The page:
Today in hockey history, a legend signs his first NHL deal, the first televised game of an event, a couple of players make their presence known in their first games, an impressive streak begins, a new franchise plays its first game, and an interesting tradition is born.
October 8, 1946 – Gordie Howe signed his first contract, with the Red Wings, at the young age of 17. It’s impossible to picture Gordie not playing with white hair, let alone playing as (or being) a teenager.
October 8, 1950 – The first televised All Star Game was played in Detroit, as the defending champs beat embarrassed the All Stars 7-1. Ted Lindsay scored the first All Star Game hat trick, a feat that seems necessary for an All Star Game to be fun nowadays.
October 8, 1953 – Detroit’s Earl Reibel registered four assists to set a record for most assists in a player’s first NHL game, which came in a 4-1 win over the Rangers, and the win extended the Wings opening-night unbeaten streak to 13-0-1.
October 8, 1963 – In his first NHL shift, Montreal rookie John Ferguson got into a fight. But he isn’t to be confused with being a goon – he also scored two goals and added an assist to record what’s now known as a “Gordie Howe Hat Trick” in his first NHL game. Of course, it didn’t hurt that he was playing on a line with Jean Beliveau and Bernie Geoffrion. The Habs tied the Bruins 4-4.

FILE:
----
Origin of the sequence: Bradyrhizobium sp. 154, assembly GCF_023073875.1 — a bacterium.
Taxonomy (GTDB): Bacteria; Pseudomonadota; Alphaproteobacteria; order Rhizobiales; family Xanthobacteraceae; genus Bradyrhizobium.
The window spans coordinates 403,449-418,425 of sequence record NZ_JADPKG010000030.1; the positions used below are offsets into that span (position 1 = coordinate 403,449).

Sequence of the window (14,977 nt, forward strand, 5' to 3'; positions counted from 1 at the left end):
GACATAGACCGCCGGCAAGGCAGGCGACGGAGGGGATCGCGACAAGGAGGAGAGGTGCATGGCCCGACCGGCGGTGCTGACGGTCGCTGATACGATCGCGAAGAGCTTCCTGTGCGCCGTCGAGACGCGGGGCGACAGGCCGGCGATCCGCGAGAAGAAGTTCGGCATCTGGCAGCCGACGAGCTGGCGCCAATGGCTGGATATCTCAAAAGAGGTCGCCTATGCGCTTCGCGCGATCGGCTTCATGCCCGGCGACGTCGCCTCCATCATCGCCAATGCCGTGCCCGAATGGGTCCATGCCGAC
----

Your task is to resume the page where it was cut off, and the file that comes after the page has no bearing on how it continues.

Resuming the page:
October 8, 1975 – Doug Jarvis played the first of his NHL-record 964 consecutive games streak, which spanned 12 years. He started with Montreal, continued the streak with the Capitals, and ended it with Hartford on Oct. 10, 1987, almost exactly on the day he began the streak.
October 8, 1993 – The Mighty Ducks of Anaheim, the newest team owned by Disney and being named after one of their movies, played their first game in NHL history, a 7-2 home loss to the Red Wings. They didn’t have as bad an inaugural season as most teams past the Original Six era, as they finished with a not-so-terrible record of 33-46-5, posting a goal differential of just -22.
October 8, 1995 – The “Rat Craze” was born for the Panthers, as Scott Mellanby shot a rodent off the dressing room wall before the home opener, then went out and scored twice in Florida’s 4-3 win over Calgary. His teammates said he had the NHL’s first “rat trick.” Panthers fans brought plastic rats to upcoming Panthers playoff games and threw them on the ice after goals. That hasn’t happened much lately, as the Panthers haven’t had many playoff games (or fans).
Source: Hockey Hall of Fame